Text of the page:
November, 2016 | The Economics Classroom

Negative Externalities of Production

In our last lesson we defined and introduced the different types of market failures we’ll study in future lessons. The first we examine is negative production externalities, which arise when the production of a good creates spillover costs on society as a whole.

This lesson looks at one market in which negative externalities result from production and carefully walks through how we can use marginal benefit and marginal cost analysis to illustrate and explain this market failure.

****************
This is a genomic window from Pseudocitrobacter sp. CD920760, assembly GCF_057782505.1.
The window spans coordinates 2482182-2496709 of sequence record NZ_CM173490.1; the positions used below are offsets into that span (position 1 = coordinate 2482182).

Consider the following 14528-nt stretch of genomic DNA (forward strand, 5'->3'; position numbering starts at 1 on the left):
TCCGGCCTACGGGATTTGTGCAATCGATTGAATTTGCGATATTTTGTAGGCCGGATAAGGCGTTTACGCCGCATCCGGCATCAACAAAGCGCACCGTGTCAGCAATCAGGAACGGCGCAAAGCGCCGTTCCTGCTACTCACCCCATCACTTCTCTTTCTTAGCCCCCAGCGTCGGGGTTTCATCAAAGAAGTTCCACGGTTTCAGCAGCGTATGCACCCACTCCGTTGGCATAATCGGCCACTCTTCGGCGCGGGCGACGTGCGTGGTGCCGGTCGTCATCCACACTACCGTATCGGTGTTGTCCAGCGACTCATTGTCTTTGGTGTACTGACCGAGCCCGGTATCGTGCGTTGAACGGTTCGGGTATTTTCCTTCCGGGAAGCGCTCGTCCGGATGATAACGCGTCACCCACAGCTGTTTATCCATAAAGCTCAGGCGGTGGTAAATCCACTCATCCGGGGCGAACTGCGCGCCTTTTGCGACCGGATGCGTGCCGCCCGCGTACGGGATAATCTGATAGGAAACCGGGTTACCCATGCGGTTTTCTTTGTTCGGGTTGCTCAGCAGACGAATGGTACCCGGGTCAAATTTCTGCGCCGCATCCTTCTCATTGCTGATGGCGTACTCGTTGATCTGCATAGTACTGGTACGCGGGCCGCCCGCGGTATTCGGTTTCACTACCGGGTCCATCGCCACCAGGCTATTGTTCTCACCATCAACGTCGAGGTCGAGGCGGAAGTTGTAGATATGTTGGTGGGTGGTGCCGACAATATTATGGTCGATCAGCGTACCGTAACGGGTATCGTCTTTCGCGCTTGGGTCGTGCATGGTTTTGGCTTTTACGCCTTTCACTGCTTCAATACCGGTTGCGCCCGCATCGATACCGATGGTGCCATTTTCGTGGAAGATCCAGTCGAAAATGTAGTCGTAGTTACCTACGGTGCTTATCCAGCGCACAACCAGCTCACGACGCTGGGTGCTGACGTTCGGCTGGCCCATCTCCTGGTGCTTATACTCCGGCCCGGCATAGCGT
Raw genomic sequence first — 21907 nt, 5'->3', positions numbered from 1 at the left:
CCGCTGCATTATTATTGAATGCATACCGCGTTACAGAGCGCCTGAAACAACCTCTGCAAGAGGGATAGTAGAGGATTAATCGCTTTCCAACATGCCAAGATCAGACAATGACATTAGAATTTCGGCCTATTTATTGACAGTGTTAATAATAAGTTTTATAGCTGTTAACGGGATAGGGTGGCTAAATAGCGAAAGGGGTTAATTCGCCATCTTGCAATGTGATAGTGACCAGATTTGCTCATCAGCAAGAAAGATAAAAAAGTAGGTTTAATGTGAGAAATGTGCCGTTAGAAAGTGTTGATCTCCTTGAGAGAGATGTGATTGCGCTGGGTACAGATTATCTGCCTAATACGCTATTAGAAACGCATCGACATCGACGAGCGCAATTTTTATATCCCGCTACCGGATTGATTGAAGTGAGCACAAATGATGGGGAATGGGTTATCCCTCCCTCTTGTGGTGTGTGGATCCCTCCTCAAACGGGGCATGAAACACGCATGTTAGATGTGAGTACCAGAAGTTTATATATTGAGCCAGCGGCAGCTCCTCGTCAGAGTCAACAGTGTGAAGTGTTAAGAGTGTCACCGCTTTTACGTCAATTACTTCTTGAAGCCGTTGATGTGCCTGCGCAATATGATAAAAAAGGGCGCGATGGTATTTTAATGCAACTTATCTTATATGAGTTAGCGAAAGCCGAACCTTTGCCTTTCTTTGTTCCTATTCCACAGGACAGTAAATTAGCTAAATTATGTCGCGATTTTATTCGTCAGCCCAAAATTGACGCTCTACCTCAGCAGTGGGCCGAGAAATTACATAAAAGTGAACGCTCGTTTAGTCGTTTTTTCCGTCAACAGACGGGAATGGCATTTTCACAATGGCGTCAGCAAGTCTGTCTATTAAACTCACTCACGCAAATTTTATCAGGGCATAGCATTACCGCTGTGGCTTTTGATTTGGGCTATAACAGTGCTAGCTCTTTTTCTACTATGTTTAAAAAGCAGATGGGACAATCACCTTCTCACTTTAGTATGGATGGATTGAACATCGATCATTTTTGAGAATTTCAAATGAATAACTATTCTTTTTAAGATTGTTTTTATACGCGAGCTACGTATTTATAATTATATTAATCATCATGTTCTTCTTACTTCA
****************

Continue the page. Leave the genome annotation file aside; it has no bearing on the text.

Introduction to Market Failures

Markets are thought to be the most efficient system for allocating society’s scarce resources. However, what if markets FAIL to achieve the efficiency we so desire as a society? Market failures arise when the free market quantity is either greater than or less than the “socially optimal” quantity of a good.

This lesson introduced different ways markets may fail to achieve a socially optimal level of output. In part 2 of this lesson we’ll explore in more detail one type of market failure: negative externalities of production.